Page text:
Before the frothy bearded irises grab our attention, the Siberian iris provides several days of quiet loveliness. While there are larger, showier varieties of Siberian iris, the old cultivar “Perry’s Blue” remains a favourite because of its quiet dignity. If it can be sited where it is backlit by the late afternoon sun the effect is magical. Despite the brief show, it is worth finding space for them: the narrow upright leaves make a long-lasting and trouble-free contribution to the border. Once established they can be surprisingly tollerant of mid-summer drought.
Inspirational nursery, treasure trove of botanical diversity, enticement to garden adventurously, vendor of plant delight. With much appreciation, thank you!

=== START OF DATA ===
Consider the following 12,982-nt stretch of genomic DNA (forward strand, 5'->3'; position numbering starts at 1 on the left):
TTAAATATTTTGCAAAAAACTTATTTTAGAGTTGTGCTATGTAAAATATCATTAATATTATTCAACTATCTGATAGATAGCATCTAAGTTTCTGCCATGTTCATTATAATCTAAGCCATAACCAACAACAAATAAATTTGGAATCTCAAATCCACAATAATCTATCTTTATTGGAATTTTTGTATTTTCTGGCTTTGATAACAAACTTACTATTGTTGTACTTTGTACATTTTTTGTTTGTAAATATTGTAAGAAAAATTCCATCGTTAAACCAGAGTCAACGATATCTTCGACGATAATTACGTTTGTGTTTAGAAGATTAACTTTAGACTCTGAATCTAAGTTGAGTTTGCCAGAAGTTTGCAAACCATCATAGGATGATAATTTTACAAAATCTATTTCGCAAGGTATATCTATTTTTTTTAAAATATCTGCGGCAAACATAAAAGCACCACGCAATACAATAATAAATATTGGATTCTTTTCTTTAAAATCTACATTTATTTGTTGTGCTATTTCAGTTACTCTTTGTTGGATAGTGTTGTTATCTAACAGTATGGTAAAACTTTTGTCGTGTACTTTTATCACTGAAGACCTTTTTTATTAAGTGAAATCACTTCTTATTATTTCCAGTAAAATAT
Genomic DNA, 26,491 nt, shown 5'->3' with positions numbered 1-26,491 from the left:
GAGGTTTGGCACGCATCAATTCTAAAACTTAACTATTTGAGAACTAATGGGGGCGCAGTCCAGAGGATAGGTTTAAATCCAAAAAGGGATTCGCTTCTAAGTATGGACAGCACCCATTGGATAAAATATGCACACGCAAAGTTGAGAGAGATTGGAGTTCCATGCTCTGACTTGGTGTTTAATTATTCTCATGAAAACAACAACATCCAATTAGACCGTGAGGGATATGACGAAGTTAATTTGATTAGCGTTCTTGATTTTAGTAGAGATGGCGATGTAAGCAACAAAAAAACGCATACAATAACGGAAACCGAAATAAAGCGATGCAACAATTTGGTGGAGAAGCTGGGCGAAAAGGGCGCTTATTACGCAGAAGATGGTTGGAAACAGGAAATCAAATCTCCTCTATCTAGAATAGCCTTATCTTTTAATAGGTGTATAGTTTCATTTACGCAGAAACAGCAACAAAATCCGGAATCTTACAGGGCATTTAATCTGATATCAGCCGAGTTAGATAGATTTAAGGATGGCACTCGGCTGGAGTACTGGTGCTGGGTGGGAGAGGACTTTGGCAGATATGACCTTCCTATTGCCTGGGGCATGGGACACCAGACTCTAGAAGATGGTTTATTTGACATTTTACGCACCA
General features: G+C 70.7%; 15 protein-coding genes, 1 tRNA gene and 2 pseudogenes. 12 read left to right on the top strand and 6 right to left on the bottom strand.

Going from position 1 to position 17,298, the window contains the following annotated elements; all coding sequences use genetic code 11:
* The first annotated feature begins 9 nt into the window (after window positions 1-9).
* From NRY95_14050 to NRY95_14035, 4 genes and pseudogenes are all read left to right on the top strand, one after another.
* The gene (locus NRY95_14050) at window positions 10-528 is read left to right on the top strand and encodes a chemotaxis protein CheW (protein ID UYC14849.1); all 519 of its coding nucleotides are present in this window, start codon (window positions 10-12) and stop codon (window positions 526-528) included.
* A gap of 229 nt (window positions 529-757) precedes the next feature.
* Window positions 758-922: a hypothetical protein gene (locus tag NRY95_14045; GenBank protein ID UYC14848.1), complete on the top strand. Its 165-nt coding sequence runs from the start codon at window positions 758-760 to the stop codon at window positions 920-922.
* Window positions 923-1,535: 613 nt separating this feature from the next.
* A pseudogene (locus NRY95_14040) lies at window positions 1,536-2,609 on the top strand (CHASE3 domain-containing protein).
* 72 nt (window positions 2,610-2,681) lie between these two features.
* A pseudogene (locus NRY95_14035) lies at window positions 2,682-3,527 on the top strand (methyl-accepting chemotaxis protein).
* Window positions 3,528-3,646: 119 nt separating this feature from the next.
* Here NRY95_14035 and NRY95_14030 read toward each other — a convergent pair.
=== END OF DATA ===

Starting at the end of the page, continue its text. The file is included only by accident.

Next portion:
When bees come to visit the earliest flowers, I know that spring is truly here. … Read More
Even the lowly (because ubiquitous) spirea can surprise you with loveliness on a blustery day in April. My main complaint is that it has too many merits, requires too little of us, which seems churlish just now, when spirea is the first shrub to leaf out most bravely. … Read More
Galanthus, more commonly: snowdrops, are one of the earliest garden pleasures in the year, often breaking through the snow long before February is over. And now in mid-March they are still looking splendidly sturdy. They are a welcome sign that spring is indeed progressing and that renewal can happen. Again. … Read More